Shortly, everything is different. As they lie by the ocean, Helen warns him he might be sorry that love was invented, but admits she cannot fight him any longer, and she admits she is in love with him. Waiting at home, his mother confronts him, pointing out that he has missed a date with Gina, also a musician and his long-time sweetheart. Esther does not believe Paul's denials that he has any interest in Helen. She warns him to be careful and to think carefully about his future. After Paul's debut concert, Esther heard Victor's putdown of Paul as a "savage".

After a tour across America that takes several months, he has lunch with Gina. Sid arrives with Helen, who is immediately jealous and flees. Paul follows her, and they end up at Teddy's Bar. After Helen makes a scene by smashing her drink ("What Is This Thing Called Love?" is performed by Peg La Centra in the background), against a wall, she and Paul go back to her home where she expresses anger at being neglected and begs him to allow her to be more involved in his life. Paul points out her married status, but Helen shrugs this off, suggesting they are both old enough to do as they choose. He kisses her.

At his new apartment containing numerous photographs of Helen, he confesses his love for her to his mother. They argue, and his mother slaps him. Disquieted by rumors he has heard, Helen's husband Victor asks her for a divorce. He is suspicious of her real intentions, asking her if she really can change and be happy with Paul, but Helen insists this is first time she has known real love.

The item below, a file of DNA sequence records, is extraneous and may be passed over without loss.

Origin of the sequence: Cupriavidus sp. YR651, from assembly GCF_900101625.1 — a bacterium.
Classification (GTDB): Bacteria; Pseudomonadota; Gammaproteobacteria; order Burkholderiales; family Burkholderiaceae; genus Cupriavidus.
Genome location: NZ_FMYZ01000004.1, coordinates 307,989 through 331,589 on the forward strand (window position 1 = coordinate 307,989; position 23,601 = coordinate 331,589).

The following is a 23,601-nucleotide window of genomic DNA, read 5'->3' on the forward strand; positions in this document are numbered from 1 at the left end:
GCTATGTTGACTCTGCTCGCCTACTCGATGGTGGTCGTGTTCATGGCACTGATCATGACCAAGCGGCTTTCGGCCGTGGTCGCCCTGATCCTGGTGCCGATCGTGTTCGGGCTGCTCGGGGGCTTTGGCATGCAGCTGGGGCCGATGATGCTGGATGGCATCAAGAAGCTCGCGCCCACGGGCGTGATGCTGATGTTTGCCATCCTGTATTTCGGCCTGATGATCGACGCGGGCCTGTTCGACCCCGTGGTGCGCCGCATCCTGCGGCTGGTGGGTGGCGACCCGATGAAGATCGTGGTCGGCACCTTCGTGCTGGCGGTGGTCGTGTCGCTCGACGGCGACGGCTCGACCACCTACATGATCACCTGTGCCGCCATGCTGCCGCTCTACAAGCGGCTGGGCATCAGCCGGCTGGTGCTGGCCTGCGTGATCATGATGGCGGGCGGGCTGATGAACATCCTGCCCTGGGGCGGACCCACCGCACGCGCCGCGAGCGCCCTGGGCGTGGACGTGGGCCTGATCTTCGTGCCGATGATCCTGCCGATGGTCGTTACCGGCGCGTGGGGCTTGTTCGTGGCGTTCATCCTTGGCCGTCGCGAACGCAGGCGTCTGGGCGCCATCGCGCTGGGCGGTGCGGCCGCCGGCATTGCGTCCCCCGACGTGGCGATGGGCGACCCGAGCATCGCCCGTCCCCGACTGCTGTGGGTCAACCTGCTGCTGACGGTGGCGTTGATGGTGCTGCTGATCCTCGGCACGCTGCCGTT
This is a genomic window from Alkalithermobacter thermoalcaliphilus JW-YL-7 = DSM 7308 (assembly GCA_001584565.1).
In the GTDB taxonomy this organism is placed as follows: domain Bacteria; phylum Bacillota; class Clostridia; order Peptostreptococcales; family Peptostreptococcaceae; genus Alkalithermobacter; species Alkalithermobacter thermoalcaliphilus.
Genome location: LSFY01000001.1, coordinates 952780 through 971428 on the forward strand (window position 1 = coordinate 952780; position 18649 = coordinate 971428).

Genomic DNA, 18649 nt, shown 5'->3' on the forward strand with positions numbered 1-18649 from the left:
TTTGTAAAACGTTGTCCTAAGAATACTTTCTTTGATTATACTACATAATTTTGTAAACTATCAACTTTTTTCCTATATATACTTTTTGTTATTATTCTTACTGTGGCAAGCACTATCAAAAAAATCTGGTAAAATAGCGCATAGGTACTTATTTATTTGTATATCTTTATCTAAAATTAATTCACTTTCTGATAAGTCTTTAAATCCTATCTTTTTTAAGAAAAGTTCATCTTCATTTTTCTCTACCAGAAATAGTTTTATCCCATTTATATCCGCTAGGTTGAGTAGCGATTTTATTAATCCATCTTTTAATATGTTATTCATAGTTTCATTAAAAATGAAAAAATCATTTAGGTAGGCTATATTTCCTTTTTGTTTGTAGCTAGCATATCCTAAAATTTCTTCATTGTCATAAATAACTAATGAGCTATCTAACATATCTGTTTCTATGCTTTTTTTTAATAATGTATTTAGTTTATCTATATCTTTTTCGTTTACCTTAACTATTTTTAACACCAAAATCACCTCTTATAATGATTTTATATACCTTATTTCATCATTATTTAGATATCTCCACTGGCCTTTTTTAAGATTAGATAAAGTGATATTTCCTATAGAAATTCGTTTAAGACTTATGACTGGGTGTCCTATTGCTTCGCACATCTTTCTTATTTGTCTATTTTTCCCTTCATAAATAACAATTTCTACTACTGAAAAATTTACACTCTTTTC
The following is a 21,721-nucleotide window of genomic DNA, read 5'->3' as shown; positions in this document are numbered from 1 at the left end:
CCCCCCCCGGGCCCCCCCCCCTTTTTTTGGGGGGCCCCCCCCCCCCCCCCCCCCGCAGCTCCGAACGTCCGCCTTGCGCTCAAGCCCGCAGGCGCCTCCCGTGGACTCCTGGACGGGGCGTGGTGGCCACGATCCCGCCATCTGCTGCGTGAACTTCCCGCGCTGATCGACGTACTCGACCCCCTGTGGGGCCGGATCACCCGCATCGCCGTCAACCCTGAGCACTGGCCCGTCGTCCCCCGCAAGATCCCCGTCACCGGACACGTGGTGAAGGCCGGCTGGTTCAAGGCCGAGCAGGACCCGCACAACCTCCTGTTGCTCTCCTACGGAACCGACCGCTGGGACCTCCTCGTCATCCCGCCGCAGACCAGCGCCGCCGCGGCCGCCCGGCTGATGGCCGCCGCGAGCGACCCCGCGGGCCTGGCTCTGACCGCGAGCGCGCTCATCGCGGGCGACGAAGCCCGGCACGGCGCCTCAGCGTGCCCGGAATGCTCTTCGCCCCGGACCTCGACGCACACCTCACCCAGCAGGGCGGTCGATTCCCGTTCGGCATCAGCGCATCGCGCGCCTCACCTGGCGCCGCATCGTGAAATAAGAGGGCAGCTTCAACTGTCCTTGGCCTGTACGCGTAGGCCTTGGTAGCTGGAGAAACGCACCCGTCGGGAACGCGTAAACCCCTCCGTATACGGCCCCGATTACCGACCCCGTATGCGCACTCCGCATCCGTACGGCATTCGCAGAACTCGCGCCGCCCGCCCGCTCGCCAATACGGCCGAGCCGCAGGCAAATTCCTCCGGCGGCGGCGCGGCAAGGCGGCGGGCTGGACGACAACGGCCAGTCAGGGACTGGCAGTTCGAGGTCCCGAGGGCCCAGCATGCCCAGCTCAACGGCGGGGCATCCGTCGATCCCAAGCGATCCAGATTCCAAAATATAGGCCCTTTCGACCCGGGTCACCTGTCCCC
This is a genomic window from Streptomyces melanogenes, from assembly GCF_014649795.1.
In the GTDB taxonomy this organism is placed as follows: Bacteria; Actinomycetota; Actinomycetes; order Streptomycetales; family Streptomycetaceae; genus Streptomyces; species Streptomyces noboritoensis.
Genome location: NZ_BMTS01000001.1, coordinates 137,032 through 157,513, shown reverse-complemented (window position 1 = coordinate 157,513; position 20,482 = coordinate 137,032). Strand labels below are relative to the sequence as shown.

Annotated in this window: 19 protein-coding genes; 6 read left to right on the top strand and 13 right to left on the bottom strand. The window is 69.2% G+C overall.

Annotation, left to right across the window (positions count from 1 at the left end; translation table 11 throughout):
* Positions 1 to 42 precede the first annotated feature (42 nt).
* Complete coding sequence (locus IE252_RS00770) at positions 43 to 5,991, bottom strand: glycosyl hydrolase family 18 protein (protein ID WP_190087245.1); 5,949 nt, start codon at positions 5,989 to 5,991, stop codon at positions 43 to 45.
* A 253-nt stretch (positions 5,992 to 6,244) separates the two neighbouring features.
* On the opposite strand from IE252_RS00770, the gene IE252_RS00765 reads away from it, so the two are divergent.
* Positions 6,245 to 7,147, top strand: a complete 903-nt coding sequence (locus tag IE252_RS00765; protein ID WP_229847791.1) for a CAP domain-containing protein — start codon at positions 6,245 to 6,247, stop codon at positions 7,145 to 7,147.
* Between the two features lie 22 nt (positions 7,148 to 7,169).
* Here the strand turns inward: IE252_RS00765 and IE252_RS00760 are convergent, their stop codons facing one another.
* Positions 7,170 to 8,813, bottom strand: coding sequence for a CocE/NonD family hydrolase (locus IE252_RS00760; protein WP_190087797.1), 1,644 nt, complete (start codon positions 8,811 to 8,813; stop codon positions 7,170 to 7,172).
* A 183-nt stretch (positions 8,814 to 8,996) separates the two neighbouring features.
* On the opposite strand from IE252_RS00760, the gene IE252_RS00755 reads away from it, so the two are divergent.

At a rehearsal, Paul is passed a note from Helen claiming good news. She asks to see him immediately, but he crumples the note and continues with the rehearsal of the Carmen Fantasie (adapted for the film by Franz Waxman from Bizet's Carmen). At Teddy's Bar, Helen becomes increasingly drunk, and she is unable to tolerate the house pianist's performing "Embraceable You". Paul arrives to take her home. He repeatedly tells her he wants to marry her but she tries to dissuade him, even as she declares how much she loves him.

She goes to visit Paul's mother and attempts to convey that she understands herself, what sort of woman she is, but that she genuinely loves him. Esther does not bend; she does not believe Helen has any good intentions and demands she leave Paul alone.

Neither Helen nor Esther attend Boray's next concert, his transcription of Wagner's Liebestod. Helen listens on the radio,[3] after talking with him on the telephone and telling him not to worry. She drinks, becomes more upset with herself, and recalling her husband's words, realizes her dissolute past can only taint Paul's future. She walks along the beach and then to her death in the nearby ocean; in her jaded mind, this is the only logical resolution to their problems. Later, on the beach, a distraught Paul is comforted by the loyal Jeffers.

Returning to the film's opening scene, Paul asks Jeffers to tell Bauer not to worry; he is not running away. The closing scene shows Paul walking on the street toward his family's grocery store.



The movie is the second adaptation of the novel, the first being a 1920 silent version directed by Frank Borzage. It was Crawford's first film after her Oscar-winning role in Mildred Pierce, and her third for Warner Bros., after being bought out by MGM (who paid Crawford $100,000 when the contract was terminated by mutual consent). Costumes for Humoresque were designed by Adrian and Bernard Newman.